The Kastom Garden Association (KGA) and the Australia Government have signed a three year agreement that will provide thousands of families throughout the country with improved varieties of food crops and advice on effective farming methods and family nutrition.Respected local NGO, Kastom Garden Association (KGA) and the Australian Government have signed a three-year agreement that will provide thousands of families throughout Solomon Islands with improved varieties of food crops and advice on more effective farming methods and family nutrition.
The SBD20.18 million (AUD 2.53 million) agreement extends previous Australian support over the past two years for Kastom Garden's five-year program called Strengthening Food Security for Rural Livelihoods in Solomon Islands Program.
"Our program aims to improve the amount of quality food grown in rural areas and to support income generation activities for Solomon Islanders", said Kastom Garden Manager, Mr Clement Hadosaia.
AusAID Counsellor for Development Cooperation, Peter O'Connor, said Kastom Garden was an organisation that improved the lives of Solomon Islanders by using local ideas and local expertise delivered at the local level.
"Kastom Garden is helping Solomon Islands to adapt their agriculture to the changing environment through improved methods and more productive crop and livestock varieties," he said. "Importantly, it delivers its services at the village level where more than 80 percent of Solomon Islanders live."
Kastom Garden supports Solomon Islanders through its Plant Material Network and by providing training programs for people in both rural and urban areas. The Plant Material Network provides members with improved seed and rootstock varieties and vital agricultural information.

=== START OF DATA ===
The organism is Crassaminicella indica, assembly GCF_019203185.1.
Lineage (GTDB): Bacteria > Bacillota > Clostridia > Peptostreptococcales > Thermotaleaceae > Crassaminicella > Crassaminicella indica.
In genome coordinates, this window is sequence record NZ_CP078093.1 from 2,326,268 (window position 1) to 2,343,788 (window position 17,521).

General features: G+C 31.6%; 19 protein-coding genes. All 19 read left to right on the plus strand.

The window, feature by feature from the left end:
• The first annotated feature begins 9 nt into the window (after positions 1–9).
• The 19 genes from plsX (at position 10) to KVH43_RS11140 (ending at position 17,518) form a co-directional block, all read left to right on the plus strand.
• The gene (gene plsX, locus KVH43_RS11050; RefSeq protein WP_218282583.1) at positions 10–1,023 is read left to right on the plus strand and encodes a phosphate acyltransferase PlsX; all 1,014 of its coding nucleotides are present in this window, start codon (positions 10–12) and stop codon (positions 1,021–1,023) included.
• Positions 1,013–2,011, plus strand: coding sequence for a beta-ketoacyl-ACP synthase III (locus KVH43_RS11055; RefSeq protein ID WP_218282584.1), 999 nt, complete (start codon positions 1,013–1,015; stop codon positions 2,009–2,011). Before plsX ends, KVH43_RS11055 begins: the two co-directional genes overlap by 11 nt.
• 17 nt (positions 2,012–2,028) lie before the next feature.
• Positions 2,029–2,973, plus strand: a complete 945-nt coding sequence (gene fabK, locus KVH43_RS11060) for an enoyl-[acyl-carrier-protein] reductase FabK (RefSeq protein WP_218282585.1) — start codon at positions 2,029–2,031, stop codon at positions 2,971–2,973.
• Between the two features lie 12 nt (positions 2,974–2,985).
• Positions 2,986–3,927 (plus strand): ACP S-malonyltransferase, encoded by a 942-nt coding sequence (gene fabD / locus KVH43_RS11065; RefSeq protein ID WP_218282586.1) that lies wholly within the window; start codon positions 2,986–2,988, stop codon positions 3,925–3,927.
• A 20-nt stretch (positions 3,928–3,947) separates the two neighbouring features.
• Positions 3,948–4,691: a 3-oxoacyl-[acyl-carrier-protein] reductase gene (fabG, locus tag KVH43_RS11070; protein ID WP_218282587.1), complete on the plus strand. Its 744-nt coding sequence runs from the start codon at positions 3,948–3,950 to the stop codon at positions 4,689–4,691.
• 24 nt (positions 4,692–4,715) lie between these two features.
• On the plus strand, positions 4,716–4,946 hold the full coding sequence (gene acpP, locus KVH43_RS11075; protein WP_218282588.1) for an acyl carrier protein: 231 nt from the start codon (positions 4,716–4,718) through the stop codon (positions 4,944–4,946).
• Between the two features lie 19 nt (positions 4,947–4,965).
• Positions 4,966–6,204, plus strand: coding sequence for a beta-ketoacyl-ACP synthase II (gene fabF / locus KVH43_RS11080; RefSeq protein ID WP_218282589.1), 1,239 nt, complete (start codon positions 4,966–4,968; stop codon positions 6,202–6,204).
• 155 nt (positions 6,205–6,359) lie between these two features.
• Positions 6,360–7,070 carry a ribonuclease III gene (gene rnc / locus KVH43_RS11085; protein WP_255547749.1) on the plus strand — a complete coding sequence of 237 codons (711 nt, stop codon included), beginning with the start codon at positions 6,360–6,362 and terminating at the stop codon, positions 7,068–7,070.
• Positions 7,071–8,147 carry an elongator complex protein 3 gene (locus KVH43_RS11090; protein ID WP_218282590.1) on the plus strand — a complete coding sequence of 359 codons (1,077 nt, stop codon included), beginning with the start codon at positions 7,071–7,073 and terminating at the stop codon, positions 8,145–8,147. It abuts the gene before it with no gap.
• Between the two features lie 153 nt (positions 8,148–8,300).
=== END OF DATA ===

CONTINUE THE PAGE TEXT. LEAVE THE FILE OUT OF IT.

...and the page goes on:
Kastom Garden works through partnerships with around 100 community based organizations. Some are formal organizations like churches and Rural Training Centers, Others are community-based organizations such as the Rokotanikeni Women's' Association in southern Malaita.
Kastom Garden provides training programs to these organizations on subjects such as plant and livestock husbandry, farming methods, pest and disease management, nutrition, health and use of simple technologies suited to local conditions. Services reach some of the most isolated areas of the country.
Under the new agreement with AusAID, Kastom Garden will provide training over the next three years to an estimated 11,000 people while increasing the number of households with access to its basic services through the planting network to at least 30,000.
"Our work is seeing young people in provincial areas across the country getting involved in farming and selling their produce to markets," Mr Hadosaia said. "This creates a local and healthy food source, and gives young people the chance to improve their own lives with their own hands."
Kastom Garden also works with a range of international partners such as the Australian Center for International Agricultural Research and the Secretariat of the Pacific Community.